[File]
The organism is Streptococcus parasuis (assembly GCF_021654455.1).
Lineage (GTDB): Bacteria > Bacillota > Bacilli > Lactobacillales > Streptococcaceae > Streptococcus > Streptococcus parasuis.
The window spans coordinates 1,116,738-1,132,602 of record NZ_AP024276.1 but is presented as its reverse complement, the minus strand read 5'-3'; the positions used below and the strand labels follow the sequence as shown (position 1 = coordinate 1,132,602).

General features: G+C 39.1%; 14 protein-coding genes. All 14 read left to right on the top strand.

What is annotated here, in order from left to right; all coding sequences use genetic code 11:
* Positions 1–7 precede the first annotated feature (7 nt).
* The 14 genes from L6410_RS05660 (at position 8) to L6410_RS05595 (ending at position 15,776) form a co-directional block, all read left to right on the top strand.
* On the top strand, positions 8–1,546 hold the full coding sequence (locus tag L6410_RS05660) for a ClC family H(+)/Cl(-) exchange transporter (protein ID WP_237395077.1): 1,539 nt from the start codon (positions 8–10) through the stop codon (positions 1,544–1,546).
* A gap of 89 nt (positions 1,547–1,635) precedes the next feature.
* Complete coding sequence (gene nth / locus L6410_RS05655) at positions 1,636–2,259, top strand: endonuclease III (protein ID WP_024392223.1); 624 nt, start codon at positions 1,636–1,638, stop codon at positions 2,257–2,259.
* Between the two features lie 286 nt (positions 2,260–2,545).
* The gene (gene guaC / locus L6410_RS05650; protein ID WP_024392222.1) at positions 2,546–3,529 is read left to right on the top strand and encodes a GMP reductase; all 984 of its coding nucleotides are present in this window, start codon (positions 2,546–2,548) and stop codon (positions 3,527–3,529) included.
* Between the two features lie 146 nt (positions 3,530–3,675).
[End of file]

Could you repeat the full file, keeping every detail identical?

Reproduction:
The organism is Streptococcus parasuis (assembly GCF_021654455.1).
Lineage (GTDB): Bacteria > Bacillota > Bacilli > Lactobacillales > Streptococcaceae > Streptococcus > Streptococcus parasuis.
The window spans coordinates 1,116,738-1,132,602 of record NZ_AP024276.1 but is presented as its reverse complement, the minus strand read 5'-3'; the positions used below and the strand labels follow the sequence as shown (position 1 = coordinate 1,132,602).

General features: G+C 39.1%; 14 protein-coding genes. All 14 read left to right on the top strand.

What is annotated here, in order from left to right; all coding sequences use genetic code 11:
* Positions 1–7 precede the first annotated feature (7 nt).
* The 14 genes from L6410_RS05660 (at position 8) to L6410_RS05595 (ending at position 15,776) form a co-directional block, all read left to right on the top strand.
* On the top strand, positions 8–1,546 hold the full coding sequence (locus tag L6410_RS05660) for a ClC family H(+)/Cl(-) exchange transporter (protein ID WP_237395077.1): 1,539 nt from the start codon (positions 8–10) through the stop codon (positions 1,544–1,546).
* A gap of 89 nt (positions 1,547–1,635) precedes the next feature.
* Complete coding sequence (gene nth / locus L6410_RS05655) at positions 1,636–2,259, top strand: endonuclease III (protein ID WP_024392223.1); 624 nt, start codon at positions 1,636–1,638, stop codon at positions 2,257–2,259.
* Between the two features lie 286 nt (positions 2,260–2,545).
* The gene (gene guaC / locus L6410_RS05650; protein ID WP_024392222.1) at positions 2,546–3,529 is read left to right on the top strand and encodes a GMP reductase; all 984 of its coding nucleotides are present in this window, start codon (positions 2,546–2,548) and stop codon (positions 3,527–3,529) included.
* Between the two features lie 146 nt (positions 3,530–3,675).